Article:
Spirit thanks for pointing out my error. I meant to say "appraised value" according to the tax assessor. In Georgia for example, the "assessed value" is 40% of the appraised value determined by the board of assessors. In my market and I would assume many others, the appraised value reflects a much higher value than homes have been selling for. When the appraised value is the basis for calculating the "assessed value" is too high then obviously the homeowner's tax bill will be higher than it should be.

I have sold about 15 homes in the past year where the tax assessor appraised value was significantly higher, often between 20% and 40% of what they paid for the home. It's important for homeowners to be aware of any declining values in their neighborhoods and challenge their property taxes whenever necessary.
0 votes Thank Flag Link Sat Jul 17, 2010
I am surprised by the last agent’s comments "In this market it's not unusual for a home to be assessed for tax purposes at much higher than current fair market value". By definition the tax assessed value here in Arizona is LESS than market value. However, the market can decline so much that by the end of the year, the tax assessed value is out of alignment, which they re-evaluate every year. The rate is published and you can view your own county assessor’s site. Here in Pima County it is 10% unless you have a Historic home, then it is 5%.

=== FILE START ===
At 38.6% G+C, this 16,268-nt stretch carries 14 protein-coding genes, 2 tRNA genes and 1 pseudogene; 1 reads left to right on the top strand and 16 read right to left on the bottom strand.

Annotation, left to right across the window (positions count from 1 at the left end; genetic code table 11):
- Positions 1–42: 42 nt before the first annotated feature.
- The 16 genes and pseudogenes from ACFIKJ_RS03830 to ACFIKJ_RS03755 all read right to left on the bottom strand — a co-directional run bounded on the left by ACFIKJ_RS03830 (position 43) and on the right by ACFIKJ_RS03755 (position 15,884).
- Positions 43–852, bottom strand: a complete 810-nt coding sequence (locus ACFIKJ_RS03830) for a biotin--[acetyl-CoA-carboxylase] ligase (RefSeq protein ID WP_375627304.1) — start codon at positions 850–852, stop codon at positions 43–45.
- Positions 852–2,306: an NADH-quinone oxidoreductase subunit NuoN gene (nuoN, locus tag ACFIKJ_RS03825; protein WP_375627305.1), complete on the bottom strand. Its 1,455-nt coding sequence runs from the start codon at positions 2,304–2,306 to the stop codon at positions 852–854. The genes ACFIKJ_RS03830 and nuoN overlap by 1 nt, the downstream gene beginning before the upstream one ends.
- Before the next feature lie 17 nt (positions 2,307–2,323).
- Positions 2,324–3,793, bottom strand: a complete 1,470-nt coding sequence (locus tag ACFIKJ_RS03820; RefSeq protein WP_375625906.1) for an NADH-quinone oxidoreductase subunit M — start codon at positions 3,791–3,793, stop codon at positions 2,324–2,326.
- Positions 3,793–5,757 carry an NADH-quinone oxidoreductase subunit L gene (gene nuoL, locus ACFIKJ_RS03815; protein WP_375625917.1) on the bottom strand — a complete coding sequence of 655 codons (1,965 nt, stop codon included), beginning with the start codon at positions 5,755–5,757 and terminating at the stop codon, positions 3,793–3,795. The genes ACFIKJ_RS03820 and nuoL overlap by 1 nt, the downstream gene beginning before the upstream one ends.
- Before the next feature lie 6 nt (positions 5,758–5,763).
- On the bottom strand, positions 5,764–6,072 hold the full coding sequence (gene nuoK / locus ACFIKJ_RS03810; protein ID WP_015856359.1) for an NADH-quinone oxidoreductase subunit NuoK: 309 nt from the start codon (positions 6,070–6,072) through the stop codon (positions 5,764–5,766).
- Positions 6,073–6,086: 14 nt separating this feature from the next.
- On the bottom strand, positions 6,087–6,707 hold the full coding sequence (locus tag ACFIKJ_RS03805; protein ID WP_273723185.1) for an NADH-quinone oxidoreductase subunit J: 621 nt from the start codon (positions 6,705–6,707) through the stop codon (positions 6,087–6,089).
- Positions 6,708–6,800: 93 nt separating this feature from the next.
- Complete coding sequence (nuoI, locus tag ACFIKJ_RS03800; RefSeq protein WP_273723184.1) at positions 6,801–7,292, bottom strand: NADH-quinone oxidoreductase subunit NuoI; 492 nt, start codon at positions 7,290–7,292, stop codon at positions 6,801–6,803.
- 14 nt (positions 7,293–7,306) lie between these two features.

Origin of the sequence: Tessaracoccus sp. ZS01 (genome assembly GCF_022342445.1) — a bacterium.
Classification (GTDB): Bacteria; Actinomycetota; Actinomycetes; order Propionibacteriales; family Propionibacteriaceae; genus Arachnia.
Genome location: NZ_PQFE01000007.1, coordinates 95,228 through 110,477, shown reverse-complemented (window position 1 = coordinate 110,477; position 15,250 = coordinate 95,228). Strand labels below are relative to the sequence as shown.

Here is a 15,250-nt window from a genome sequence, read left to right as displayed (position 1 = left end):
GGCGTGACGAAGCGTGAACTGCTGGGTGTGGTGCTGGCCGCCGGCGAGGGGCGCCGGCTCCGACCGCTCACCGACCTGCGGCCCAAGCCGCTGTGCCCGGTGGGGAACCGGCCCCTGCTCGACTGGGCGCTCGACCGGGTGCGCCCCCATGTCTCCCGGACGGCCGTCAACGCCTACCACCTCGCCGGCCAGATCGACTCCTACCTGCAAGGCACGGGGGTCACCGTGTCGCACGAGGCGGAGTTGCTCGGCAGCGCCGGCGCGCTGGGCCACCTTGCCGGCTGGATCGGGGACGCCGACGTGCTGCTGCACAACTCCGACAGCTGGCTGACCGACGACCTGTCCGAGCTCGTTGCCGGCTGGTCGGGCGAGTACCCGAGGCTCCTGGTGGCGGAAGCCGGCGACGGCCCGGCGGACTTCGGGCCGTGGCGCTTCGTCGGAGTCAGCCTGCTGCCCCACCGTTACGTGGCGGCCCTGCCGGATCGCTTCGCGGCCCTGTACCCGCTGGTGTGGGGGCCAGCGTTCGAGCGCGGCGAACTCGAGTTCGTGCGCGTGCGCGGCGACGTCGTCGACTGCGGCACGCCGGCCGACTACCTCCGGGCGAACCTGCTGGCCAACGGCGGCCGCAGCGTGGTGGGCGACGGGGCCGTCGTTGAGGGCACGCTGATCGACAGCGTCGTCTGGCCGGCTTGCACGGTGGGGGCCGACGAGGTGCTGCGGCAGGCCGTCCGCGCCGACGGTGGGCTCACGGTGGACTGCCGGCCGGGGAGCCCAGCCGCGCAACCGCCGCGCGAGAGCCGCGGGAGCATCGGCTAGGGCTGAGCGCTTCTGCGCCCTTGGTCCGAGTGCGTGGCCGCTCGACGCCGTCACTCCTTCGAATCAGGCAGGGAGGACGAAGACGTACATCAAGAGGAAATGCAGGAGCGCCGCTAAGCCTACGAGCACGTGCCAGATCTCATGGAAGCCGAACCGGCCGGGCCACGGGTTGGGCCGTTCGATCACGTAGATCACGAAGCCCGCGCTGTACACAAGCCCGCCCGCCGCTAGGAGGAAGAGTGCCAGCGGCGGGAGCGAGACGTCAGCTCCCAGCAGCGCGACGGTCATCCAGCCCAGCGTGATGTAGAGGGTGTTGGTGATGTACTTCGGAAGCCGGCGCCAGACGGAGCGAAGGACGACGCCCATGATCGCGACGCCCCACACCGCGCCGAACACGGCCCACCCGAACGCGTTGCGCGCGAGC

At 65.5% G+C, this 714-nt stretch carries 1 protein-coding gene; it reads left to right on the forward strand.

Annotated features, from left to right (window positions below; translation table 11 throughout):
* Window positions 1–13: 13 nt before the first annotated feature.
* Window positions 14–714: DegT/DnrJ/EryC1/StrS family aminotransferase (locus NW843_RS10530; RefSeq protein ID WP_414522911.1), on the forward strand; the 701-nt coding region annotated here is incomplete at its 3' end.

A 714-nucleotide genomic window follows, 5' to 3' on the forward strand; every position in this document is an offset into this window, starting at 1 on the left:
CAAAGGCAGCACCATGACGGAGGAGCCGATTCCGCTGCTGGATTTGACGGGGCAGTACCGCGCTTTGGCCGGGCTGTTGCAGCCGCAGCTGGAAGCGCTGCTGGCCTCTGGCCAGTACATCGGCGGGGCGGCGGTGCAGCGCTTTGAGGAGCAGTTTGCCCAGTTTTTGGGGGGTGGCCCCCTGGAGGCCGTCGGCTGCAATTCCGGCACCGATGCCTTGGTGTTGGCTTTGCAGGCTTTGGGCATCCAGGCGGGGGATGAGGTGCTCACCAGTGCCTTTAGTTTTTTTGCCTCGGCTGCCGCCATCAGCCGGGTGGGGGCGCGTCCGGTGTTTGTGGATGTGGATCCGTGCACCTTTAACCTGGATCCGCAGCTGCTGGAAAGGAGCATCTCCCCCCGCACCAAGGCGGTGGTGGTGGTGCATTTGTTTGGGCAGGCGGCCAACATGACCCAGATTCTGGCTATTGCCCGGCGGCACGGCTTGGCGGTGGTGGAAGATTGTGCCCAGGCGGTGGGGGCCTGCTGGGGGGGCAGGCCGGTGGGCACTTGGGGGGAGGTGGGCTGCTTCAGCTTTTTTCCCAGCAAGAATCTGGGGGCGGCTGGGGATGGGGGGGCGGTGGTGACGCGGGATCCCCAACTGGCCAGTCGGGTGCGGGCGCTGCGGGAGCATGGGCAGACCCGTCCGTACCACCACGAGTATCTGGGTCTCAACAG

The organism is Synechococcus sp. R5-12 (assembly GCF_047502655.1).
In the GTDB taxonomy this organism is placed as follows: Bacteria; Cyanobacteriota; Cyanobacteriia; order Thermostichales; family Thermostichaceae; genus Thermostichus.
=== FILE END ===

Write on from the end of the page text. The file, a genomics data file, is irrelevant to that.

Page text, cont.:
Hope this helps. Remember, the assessed value is not fair market value; it is not what your house is "worth" or would sell for on the free/open market.
0 votes Thank Flag Link Sat Jul 17, 2010
In this market it's not unusual for a home to be assessed for tax purposes at much higher than current fair market value. I suggest you contact a local Realtor to provide you with recent comps to help you decide if your property is overvalued and to support an appeal if necessary. Then contact the Tax Assessor in your county and find out the procedure to challenge the assessed value. Hope this helps!
0 votes Thank Flag Link Sat Jul 17, 2010
Dan has a great answer.

Contact the tax office who can assist you.
0 votes Thank Flag Link Sat Jul 17, 2010
If ypu opened the tax bill and fainted THEN you know it is to much.
0 votes Thank Flag Link Fri Jul 16, 2010
This can be simple! Check your public tax record. If it says you have an extra bedroom or bath that you don't actually have - or reports more square footage than you actually have - a quick call to your local city office and "presto" your taxes are reduced. If all the information is accurate and you believe the value stated on the public tax record is WAY OVER your actual value - you can submit a petition, the process varies by city.